The International Energy Agency (IEA) has recently released its World Energy Outlook for 2020, which offers a detailed look into changes in worldwide energy capacity over the past year. A major finding is that, worldwide, solar power has become the cheapest source of energy in most countries, and is now characterised as ‘the cheapest energy ever’. Fantastic news! This year’s report shows that due to lower costs of capital, solar energy is between 20 – 50% cheaper today than the IEA estimated last year. Significantly, the costs associated with creating new solar energy capacity are much lower than the costs for new coal plants, and in the same ballpark as the costs associated with existing coal plants in India and China.
As a result, the IEA has revised its outlook for the next decade and predicted that, buoyed by solar energy, renewables will be the world’s most popular energy source by 2025 and will constitute 80% of the world’s increased energy demand by 2030. Another notable change in the IEA’s outlook is that there will be ‘record-breaking additions in new solar capacity every year from 2020’. Evidently, the IEA is predicting that solar energy is going to become more readily available, with new electricity networks and storage technologies being developed, which is a positive step towards reducing global carbon emissions.
It was also reported that the coal industry has taken an 8% hit in the midst of the Coronavirus pandemic, one which it will likely not recover from according to the IEA, and coal capacity is set to decrease in India, the US and Europe, for the first time in IEA reporting history. Whilst this does appear to be positive news for the climate, the IEA’s 2020 Outlook holds some sobering statistics regarding the future of the fossil fuels industry; as even with these reductions in coal capacity, we are still currently on track for a rise in temperature above 1.5C. According to the IEA, under their predicted pathway, renewables will make up 3/5ths of new energy demand by 2040, but coal will remain the largest single source of primary energy; unless more action is actively taken by world governments, net-zero emissions will not be achieved until 2070. This is coupled with warnings that we’ve not yet reached peak oil, with potential for gas demand to rise too. Ultimately, the report offers a clear summary that – though renewable energy, particularly solar, is becoming cheaper and more accessible – the fossil fuel industry will remain over-represented in global energy usage unless more is done to change this.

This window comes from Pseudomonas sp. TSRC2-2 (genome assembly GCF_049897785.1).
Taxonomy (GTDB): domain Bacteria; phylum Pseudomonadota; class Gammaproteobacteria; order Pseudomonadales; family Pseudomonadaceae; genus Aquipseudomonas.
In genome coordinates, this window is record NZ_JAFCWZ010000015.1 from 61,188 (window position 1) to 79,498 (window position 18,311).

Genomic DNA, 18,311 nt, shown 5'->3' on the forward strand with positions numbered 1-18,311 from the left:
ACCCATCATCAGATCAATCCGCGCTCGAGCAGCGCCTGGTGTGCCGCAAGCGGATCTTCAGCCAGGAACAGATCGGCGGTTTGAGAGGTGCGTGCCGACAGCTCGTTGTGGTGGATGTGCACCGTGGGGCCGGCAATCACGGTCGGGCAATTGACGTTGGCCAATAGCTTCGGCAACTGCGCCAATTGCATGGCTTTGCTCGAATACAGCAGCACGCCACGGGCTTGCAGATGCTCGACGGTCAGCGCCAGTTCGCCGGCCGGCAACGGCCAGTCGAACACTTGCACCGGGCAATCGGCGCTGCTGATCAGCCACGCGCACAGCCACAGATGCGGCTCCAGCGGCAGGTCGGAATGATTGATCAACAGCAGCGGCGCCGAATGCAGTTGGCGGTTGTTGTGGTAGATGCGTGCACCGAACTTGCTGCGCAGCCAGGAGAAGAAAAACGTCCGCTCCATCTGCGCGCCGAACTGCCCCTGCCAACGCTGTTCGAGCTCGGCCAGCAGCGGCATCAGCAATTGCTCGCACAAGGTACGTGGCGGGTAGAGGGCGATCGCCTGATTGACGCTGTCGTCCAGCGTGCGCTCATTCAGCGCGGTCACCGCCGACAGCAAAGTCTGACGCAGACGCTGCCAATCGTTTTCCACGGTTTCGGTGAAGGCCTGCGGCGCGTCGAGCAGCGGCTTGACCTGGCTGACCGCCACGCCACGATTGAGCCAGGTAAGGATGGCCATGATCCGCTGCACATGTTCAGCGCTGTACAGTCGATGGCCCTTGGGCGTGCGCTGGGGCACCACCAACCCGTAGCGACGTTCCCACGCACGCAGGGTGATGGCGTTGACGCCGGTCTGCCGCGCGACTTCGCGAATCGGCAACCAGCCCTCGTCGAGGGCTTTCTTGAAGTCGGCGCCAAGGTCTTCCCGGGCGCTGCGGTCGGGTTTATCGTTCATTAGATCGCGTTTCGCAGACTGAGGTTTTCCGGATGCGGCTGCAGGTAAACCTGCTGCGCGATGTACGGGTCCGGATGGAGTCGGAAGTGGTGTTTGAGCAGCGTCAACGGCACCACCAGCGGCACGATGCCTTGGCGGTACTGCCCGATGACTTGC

The IEA has also, for the first time, undertaken a detailed analysis of the ways that changes to individual behaviour can reduce carbon emissions. According to the 2020 report, behavioural shifts will have to play an important role if the world is to reach net-zero emissions before a 1.5C temperature rise. Some of the findings include recommendations on working from home post-pandemic – for example, if the 20% that can work from home, did so one day a week – 18m tonnes of CO2 would be saved globally due to the differences between commuting emissions and residential emissions. In the context of a pandemic in which working from home has been normalised significantly, these changes appear more achievable. Other important actions highlighted in the report include turning off air conditioning, reducing air miles, and walking or cycling trips of less than 3km. The report estimates that 60% of these changes could be influenced by governments through regulations and laws, citing examples from cities across the world, and again, emphasising the need for governments to take positive action on climate change, whilst also showing that individual agency and behavioural change can have an impact on global emissions.
Carbon Literacy has always focused on empowering individuals within their own setting, motivating and inspiring citizens towards creating a meaningful, impactful, low-carbon culture. The impact of behaviour change should not be underestimated, as it is not technology alone that will enable us to meet our national and international net-zero carbon targets. The World Energy Outlook 2020 offers some hopeful statistics on the rise of cheap renewable energy, in the form of solar and wind power, but ultimately emphasises the need for governments and individuals to continue taking positive action on climate change and energy usage, to ensure that net-zero emissions are reached before a 1.5C temperature rise and that our planet remains habitable for our lifetime, as well as for future generations.